Many waiting lists have preferences. Applicants who qualify for waiting list preferences will receive assistance before applicants who do not. Applicants who do not qualify for preferences will usually have a longer wait to receive assistance. Examples of preferences that may appear on a waiting list include the elderly, persons with disabilities, and local residents. More information about preferences can be found here. It is important to know that preferences are not requirements. Applicants may still apply, even if they do not qualify for any preferences.


Sometimes, a waiting list may only be open for applicants of a specific demographic, such as homeless or disabled persons. If a housing authority has restrictions for a Public Housing opening, the information must be approved by HUD and detailed on the office’s Annual Plan, along with a statement in the public notice.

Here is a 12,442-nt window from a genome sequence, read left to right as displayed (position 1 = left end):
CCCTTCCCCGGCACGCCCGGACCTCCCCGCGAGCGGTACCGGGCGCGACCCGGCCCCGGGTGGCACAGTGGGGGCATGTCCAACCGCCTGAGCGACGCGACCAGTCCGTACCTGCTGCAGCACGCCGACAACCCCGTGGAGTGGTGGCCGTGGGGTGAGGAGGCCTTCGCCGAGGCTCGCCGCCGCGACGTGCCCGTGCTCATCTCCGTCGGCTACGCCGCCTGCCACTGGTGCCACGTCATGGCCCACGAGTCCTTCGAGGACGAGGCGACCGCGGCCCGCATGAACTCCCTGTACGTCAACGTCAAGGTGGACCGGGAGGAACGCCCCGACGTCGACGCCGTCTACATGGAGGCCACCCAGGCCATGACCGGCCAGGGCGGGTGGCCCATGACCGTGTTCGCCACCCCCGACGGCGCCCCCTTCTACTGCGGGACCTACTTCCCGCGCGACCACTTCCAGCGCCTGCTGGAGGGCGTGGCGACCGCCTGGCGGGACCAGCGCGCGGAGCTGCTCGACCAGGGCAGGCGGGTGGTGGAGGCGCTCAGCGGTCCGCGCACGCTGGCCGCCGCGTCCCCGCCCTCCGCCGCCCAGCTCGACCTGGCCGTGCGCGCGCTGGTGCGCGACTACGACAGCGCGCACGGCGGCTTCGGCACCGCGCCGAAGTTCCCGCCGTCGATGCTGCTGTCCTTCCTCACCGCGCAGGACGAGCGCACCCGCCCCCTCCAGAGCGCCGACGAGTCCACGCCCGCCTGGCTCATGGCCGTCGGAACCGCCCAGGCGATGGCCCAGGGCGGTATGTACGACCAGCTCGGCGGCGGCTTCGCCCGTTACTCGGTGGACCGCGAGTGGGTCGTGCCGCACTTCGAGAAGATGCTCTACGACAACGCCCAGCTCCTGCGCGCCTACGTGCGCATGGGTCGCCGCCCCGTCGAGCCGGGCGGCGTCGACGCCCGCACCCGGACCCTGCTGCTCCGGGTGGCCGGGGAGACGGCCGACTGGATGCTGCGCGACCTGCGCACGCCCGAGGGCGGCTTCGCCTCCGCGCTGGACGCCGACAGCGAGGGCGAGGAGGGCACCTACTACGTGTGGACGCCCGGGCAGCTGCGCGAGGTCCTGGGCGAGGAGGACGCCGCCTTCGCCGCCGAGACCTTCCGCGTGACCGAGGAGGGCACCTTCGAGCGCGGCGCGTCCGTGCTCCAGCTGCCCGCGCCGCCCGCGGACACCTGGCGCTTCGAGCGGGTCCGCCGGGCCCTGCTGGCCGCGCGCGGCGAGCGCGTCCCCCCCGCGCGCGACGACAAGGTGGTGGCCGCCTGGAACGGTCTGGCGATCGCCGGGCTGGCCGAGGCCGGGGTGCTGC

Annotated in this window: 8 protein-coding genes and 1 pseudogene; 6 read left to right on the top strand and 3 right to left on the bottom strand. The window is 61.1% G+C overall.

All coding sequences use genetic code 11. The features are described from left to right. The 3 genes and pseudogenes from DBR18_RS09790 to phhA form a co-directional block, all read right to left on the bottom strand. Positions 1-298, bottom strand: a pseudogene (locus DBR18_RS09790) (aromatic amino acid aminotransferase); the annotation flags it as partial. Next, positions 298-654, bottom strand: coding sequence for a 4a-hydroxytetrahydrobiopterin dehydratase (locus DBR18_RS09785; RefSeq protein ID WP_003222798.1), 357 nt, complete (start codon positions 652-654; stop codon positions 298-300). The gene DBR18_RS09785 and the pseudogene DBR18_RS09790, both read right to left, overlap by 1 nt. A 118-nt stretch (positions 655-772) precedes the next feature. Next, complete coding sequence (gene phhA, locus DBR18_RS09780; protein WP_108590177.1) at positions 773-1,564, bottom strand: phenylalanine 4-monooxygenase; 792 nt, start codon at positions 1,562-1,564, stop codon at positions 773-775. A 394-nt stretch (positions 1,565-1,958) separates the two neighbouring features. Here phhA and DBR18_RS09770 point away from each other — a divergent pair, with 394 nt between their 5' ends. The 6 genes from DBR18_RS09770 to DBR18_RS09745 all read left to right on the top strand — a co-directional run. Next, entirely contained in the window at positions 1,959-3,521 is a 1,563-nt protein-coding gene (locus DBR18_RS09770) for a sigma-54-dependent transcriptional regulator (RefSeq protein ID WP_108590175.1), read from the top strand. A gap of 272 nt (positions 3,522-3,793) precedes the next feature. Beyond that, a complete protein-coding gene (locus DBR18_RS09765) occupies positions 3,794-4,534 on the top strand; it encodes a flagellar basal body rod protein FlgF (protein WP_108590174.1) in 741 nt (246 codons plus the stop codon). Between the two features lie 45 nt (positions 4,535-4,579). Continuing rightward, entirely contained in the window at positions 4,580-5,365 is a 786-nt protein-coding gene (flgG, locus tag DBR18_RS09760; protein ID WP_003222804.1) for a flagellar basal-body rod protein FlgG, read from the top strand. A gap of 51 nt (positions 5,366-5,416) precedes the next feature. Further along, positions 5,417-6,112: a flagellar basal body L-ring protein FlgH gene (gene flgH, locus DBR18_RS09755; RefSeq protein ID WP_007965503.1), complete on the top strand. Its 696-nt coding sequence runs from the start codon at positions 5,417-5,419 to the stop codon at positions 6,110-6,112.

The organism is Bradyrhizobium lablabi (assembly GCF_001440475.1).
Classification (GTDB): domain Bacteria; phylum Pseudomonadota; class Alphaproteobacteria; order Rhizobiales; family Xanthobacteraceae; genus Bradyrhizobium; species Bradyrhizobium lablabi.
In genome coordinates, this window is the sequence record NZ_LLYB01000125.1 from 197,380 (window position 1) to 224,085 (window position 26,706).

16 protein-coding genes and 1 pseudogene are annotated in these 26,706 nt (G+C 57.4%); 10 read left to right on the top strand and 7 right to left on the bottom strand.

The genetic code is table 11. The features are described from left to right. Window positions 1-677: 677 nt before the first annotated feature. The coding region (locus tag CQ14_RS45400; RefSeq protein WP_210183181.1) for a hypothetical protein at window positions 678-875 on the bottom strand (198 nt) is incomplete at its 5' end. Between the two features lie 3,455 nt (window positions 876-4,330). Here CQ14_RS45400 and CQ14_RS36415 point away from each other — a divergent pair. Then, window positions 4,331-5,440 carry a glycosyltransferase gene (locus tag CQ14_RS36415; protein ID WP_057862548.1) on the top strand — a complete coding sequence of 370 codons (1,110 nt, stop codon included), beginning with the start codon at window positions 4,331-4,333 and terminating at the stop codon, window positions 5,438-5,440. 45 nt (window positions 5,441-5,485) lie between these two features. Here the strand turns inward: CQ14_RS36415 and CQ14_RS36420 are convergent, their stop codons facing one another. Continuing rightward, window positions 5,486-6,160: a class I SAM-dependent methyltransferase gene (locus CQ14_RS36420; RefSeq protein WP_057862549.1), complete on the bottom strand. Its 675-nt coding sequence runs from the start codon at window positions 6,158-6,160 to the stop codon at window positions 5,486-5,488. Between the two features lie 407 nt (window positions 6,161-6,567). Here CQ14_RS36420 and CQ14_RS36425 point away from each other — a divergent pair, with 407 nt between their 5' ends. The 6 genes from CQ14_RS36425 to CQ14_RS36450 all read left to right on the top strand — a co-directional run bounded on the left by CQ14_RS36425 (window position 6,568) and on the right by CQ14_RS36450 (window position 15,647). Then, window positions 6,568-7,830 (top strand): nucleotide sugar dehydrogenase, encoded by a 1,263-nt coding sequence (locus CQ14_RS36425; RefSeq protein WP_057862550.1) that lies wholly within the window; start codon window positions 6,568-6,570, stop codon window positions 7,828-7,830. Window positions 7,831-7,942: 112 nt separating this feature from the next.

Common Disqualifiers

  • HUD Violations
    • A household will be disqualified if any member:
      • Has been evicted from HUD housing in the last five years.
      • Had assistance terminated by a housing authority for any reason.
      • Owes money to a housing authority.
  • Criminal Record
    • Having a criminal record may make it difficult for a person to receive housing, but it does not automatically disqualify them.
    • A person with an arrest record, but no conviction, has a greater chance of qualifying over someone who has been convicted of their offense.